This tall, elegant, and richly ornamented water pitcher reflects Baltimore’s repoussé style of the early 1830s, which emerged under the guiding spirits of Samuel Kirk and his competitor, Andrew Ellicott Warner (1786–1870). It also exemplifies the eclecticism of midcentury Baltimore silver, which combines rococo, neoclassical, and late seventeenth-century high-baroque English silver design elements.
Samuel Kirk and his successors employed this form of pitcher hundreds of times between about 1820 and the mid-twentieth century. It was one of his most popular and influential designs. The rectangular handle with a mask terminal was peculiar to Baltimore. The basic form is also sometimes found with more conventional, tall, C-scroll handles.1See Goldsborough 1983, 148, 151, and 153, for four similar water pitchers. Since all the repoussé ornamentation was done by hand, these pitchers could easily be individualized in design and decoration for custom orders. Fantastic, miniature chinoiserie buildings and landscapes issuing from large flowers and scrolls were a favorite Baltimore motif of the 1840s and appear from time to time throughout the century.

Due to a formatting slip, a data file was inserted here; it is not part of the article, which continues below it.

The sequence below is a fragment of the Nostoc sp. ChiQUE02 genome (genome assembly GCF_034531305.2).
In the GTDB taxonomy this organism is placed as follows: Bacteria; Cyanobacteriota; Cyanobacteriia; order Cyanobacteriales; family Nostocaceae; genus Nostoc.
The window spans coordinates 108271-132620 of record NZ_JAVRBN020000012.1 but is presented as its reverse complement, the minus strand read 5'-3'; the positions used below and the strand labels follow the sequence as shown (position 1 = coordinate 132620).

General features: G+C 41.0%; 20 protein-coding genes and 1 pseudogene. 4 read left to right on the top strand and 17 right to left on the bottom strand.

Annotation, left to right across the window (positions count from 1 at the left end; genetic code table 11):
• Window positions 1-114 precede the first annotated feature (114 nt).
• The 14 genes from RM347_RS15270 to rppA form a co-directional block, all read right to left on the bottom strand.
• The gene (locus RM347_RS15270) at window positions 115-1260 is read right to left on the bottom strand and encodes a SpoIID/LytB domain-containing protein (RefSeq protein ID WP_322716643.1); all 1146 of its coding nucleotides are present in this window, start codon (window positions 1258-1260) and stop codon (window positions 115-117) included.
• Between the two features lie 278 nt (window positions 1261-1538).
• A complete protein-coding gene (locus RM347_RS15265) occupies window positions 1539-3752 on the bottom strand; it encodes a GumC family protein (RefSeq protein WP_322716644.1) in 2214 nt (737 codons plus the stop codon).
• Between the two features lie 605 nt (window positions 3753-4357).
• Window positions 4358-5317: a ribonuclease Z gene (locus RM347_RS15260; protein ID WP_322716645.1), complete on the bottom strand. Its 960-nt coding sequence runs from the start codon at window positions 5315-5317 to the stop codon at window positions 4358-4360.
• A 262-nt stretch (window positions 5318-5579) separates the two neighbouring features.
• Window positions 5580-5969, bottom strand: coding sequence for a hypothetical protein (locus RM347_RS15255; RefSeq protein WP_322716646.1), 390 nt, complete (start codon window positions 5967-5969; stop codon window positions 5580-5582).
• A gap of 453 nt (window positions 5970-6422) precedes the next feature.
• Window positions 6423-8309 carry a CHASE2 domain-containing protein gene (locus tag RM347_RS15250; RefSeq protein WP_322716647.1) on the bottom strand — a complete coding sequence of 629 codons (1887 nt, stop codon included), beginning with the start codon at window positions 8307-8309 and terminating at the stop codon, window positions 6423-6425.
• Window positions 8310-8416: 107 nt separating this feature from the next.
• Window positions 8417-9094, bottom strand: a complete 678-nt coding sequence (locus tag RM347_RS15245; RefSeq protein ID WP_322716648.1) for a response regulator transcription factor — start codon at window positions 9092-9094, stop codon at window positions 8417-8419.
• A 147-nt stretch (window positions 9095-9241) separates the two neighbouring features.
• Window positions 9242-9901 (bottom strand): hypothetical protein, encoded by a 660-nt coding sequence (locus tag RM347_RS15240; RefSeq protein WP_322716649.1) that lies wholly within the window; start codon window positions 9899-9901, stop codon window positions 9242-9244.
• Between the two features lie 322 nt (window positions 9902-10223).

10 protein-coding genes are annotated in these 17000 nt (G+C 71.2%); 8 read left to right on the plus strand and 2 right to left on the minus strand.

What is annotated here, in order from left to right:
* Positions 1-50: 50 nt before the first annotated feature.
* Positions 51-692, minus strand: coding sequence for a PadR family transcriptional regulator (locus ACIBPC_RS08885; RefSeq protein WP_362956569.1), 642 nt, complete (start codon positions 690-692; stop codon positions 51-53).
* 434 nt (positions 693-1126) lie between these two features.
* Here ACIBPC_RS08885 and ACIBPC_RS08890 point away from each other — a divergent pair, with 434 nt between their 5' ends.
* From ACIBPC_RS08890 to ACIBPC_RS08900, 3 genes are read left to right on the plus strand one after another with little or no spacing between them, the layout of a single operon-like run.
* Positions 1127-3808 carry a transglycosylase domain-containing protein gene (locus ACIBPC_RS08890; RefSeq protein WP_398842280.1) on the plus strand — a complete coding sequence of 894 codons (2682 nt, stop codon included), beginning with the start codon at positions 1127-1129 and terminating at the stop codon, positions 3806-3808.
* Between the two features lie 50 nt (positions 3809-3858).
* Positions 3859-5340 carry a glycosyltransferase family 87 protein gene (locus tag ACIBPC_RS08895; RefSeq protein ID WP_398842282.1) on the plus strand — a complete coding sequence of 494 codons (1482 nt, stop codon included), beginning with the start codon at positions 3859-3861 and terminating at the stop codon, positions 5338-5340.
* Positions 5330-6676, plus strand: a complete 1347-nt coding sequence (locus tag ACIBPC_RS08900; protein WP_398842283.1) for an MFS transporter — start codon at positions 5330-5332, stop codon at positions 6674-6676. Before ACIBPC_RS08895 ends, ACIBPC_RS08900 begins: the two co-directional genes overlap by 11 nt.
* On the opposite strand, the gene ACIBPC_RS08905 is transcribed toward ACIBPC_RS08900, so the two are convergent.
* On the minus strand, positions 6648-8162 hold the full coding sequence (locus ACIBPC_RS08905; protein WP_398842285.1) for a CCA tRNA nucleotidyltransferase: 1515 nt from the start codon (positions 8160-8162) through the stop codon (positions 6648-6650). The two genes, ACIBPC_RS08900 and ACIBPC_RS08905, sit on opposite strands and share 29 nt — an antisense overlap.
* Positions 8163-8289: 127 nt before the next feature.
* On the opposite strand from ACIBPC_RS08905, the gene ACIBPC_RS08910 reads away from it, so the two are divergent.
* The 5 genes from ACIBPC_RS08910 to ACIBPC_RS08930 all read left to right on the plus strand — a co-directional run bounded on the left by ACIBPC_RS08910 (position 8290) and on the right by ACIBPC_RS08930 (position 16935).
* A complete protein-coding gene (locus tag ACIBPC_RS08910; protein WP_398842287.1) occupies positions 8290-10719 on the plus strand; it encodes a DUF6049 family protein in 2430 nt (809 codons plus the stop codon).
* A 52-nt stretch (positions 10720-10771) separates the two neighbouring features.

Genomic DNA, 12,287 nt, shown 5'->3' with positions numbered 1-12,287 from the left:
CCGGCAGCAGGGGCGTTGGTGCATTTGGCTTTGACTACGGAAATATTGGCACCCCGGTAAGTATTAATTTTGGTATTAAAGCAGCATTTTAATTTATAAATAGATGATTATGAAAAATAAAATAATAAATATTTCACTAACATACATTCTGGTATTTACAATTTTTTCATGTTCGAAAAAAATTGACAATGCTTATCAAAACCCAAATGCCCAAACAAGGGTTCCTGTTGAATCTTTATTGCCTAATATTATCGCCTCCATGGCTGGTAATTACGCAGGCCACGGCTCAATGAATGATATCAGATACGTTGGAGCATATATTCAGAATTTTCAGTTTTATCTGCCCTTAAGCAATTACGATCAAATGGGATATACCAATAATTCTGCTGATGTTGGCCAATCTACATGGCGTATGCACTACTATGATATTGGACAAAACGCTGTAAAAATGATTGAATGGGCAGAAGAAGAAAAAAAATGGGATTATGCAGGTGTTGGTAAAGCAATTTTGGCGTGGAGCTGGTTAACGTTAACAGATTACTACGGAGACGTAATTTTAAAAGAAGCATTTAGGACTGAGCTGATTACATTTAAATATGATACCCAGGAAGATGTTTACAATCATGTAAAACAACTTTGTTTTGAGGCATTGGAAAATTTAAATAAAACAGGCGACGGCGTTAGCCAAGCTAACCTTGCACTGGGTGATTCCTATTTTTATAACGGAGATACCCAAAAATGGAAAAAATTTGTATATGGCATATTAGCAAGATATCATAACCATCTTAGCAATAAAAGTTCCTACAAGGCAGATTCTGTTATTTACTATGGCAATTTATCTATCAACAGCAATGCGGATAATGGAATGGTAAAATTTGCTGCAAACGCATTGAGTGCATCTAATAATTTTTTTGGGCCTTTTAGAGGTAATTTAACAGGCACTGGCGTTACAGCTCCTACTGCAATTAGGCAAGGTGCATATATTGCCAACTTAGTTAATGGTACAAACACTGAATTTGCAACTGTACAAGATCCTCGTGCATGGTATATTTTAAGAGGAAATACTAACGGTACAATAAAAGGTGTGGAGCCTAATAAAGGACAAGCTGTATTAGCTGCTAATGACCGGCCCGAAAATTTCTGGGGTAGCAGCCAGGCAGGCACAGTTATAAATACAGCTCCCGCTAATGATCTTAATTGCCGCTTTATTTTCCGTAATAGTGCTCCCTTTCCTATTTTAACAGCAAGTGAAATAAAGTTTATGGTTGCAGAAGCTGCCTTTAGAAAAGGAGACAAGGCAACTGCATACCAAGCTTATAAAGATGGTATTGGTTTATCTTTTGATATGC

Kirk was born in Doylestown, Pennsylvania, and apprenticed under James Howell of Philadelphia. His father was not a practicing silversmith, but both he and his wife descended from generations of well-known English silversmiths of the Kirk and Child families. Throughout his long career, Kirk had an uncanny understanding of previous styles of silver, as well as a thorough knowledge of what was being made of silver internationally. Kirk’s earliest work is in the Philadelphia Empire style. Perhaps the originator and certainly the disseminator of the ornate Baltimore repoussé style, Kirk was world famous for his brilliance as a designer, his eagerness to adopt technical and artistic innovations, and his genius as a promoter.
Baltimore repoussé silver had an enormous influence on other great American silver firms, such as Gorham Manufacturing Company, Tiffany & Co., and Reed and Barton. Repoussé silver continued to be demanded in Maryland and the rest of the South until World War II; Kirk also made handsome silver in a wide variety of other styles when he had the opportunity.
Jennifer F. Goldsborough
Excerpted from Jonathan L. Fairbanks. Becoming a Nation: Americana from the Diplomatic Reception Rooms, U.S. Department of State. New York: Rizzoli, 2003.